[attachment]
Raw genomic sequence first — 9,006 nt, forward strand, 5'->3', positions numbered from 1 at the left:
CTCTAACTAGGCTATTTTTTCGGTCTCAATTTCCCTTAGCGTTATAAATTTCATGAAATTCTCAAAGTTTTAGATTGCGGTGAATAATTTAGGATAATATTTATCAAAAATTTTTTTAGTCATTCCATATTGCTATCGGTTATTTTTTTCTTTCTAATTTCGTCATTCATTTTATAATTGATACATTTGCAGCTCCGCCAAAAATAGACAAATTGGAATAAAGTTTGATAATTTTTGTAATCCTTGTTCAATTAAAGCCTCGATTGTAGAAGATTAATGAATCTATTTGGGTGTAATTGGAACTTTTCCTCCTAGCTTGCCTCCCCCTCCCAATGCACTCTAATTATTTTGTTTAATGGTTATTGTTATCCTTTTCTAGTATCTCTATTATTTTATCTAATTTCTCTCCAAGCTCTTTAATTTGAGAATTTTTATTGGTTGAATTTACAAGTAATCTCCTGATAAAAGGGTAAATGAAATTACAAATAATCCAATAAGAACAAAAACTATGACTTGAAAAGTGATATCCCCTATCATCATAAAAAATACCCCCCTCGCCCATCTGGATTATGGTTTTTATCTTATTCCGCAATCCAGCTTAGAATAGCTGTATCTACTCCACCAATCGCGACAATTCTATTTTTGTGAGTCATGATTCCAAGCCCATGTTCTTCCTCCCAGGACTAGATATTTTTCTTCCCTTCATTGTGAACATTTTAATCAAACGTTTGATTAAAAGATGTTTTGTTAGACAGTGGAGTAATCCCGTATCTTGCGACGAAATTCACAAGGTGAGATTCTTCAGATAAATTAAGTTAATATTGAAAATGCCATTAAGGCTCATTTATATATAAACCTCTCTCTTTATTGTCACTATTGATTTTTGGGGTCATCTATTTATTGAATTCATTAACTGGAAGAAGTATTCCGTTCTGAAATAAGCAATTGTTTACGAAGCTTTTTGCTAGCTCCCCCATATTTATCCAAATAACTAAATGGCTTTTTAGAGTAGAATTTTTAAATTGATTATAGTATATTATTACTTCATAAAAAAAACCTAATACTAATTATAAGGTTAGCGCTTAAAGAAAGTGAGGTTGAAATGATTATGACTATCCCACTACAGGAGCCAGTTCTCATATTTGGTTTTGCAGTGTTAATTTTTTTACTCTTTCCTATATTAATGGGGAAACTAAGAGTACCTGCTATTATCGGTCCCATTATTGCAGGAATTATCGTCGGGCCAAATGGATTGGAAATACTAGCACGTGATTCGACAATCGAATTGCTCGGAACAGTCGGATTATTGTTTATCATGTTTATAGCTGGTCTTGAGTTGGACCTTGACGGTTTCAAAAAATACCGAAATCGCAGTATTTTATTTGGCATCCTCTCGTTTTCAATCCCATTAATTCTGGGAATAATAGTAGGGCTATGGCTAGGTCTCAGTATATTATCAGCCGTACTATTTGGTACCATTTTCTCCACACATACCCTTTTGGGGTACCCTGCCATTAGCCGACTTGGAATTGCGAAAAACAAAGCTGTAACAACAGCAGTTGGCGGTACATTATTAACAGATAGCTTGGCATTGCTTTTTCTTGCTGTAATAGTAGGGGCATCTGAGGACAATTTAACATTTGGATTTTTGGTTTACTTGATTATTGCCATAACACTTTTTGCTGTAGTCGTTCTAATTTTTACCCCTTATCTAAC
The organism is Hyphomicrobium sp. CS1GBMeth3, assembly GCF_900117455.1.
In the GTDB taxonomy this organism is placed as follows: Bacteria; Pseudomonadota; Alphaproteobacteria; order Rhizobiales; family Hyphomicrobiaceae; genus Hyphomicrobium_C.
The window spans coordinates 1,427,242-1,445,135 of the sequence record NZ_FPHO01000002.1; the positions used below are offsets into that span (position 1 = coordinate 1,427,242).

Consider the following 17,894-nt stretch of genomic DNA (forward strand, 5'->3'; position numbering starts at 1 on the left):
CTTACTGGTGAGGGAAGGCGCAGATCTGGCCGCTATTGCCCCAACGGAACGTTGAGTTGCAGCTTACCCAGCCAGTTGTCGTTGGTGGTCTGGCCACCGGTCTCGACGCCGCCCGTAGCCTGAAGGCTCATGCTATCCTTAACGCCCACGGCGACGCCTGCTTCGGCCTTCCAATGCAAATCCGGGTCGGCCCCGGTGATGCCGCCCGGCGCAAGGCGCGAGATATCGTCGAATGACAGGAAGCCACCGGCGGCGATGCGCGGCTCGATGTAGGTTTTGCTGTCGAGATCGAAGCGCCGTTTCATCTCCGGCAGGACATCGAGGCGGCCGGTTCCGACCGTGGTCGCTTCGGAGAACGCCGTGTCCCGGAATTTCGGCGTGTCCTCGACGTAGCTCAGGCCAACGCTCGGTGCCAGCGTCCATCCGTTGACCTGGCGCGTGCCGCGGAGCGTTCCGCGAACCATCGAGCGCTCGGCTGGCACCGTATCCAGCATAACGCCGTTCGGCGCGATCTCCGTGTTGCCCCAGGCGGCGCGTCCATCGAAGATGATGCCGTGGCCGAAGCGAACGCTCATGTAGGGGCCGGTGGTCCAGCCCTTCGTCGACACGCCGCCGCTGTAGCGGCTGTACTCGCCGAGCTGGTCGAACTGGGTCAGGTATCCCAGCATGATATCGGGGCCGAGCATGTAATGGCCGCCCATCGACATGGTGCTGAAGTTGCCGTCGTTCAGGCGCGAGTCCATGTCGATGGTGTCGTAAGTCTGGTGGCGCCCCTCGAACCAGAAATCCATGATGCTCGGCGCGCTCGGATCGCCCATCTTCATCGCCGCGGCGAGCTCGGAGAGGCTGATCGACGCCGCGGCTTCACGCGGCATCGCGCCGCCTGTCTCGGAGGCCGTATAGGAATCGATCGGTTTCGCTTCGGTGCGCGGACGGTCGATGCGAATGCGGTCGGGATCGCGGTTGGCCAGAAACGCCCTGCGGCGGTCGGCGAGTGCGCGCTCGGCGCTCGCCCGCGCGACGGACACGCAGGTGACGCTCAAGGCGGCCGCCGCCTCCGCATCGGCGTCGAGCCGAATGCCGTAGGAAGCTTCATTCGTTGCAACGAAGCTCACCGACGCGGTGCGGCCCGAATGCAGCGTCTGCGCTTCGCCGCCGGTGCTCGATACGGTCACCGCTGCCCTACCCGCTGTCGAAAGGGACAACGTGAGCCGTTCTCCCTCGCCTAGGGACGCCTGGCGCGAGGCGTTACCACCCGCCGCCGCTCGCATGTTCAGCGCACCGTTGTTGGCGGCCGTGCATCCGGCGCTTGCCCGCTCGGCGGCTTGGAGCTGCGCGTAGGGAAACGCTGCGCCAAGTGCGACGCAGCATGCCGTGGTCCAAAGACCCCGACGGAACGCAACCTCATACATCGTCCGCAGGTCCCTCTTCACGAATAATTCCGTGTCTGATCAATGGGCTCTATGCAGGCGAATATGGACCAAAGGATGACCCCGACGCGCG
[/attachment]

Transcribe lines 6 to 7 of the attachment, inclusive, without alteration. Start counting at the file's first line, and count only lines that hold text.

Consider the following 17,894-nt stretch of genomic DNA (forward strand, 5'->3'; position numbering starts at 1 on the left):
CTTACTGGTGAGGGAAGGCGCAGATCTGGCCGCTATTGCCCCAACGGAACGTTGAGTTGCAGCTTACCCAGCCAGTTGTCGTTGGTGGTCTGGCCACCGGTCTCGACGCCGCCCGTAGCCTGAAGGCTCATGCTATCCTTAACGCCCACGGCGACGCCTGCTTCGGCCTTCCAATGCAAATCCGGGTCGGCCCCGGTGATGCCGCCCGGCGCAAGGCGCGAGATATCGTCGAATGACAGGAAGCCACCGGCGGCGATGCGCGGCTCGATGTAGGTTTTGCTGTCGAGATCGAAGCGCCGTTTCATCTCCGGCAGGACATCGAGGCGGCCGGTTCCGACCGTGGTCGCTTCGGAGAACGCCGTGTCCCGGAATTTCGGCGTGTCCTCGACGTAGCTCAGGCCAACGCTCGGTGCCAGCGTCCATCCGTTGACCTGGCGCGTGCCGCGGAGCGTTCCGCGAACCATCGAGCGCTCGGCTGGCACCGTATCCAGCATAACGCCGTTCGGCGCGATCTCCGTGTTGCCCCAGGCGGCGCGTCCATCGAAGATGATGCCGTGGCCGAAGCGAACGCTCATGTAGGGGCCGGTGGTCCAGCCCTTCGTCGACACGCCGCCGCTGTAGCGGCTGTACTCGCCGAGCTGGTCGAACTGGGTCAGGTATCCCAGCATGATATCGGGGCCGAGCATGTAATGGCCGCCCATCGACATGGTGCTGAAGTTGCCGTCGTTCAGGCGCGAGTCCATGTCGATGGTGTCGTAAGTCTGGTGGCGCCCCTCGAACCAGAAATCCATGATGCTCGGCGCGCTCGGATCGCCCATCTTCATCGCCGCGGCGAGCTCGGAGAGGCTGATCGACGCCGCGGCTTCACGCGGCATCGCGCCGCCTGTCTCGGAGGCCGTATAGGAATCGATCGGTTTCGCTTCGGTGCGCGGACGGTCGATGCGAATGCGGTCGGGATCGCGGTTGGCCAGAAACGCCCTGCGGCGGTCGGCGAGTGCGCGCTCGGCGCTCGCCCGCGCGACGGACACGCAGGTGACGCTCAAGGCGGCCGCCGCCTCCGCATCGGCGTCGAGCCGAATGCCGTAGGAAGCTTCATTCGTTGCAACGAAGCTCACCGACGCGGTGCGGCCCGAATGCAGCGTCTGCGCTTCGCCGCCGGTGCTCGATACGGTCACCGCTGCCCTACCCGCTGTCGAAAGGGACAACGTGAGCCGTTCTCCCTCGCCTAGGGACGCCTGGCGCGAGGCGTTACCACCCGCCGCCGCTCGCATGTTCAGCGCACCGTTGTTGGCGGCCGTGCATCCGGCGCTTGCCCGCTCGGCGGCTTGGAGCTGCGCGTAGGGAAACGCTGCGCCAAGTGCGACGCAGCATGCCGTGGTCCAAAGACCCCGACGGAACGCAACCTCATACATCGTCCGCAGGTCCCTCTTCACGAATAATTCCGTGTCTGATCAATGGGCTCTATGCAGGCGAATATGGACCAAAGGATGACCCCGACGCGCG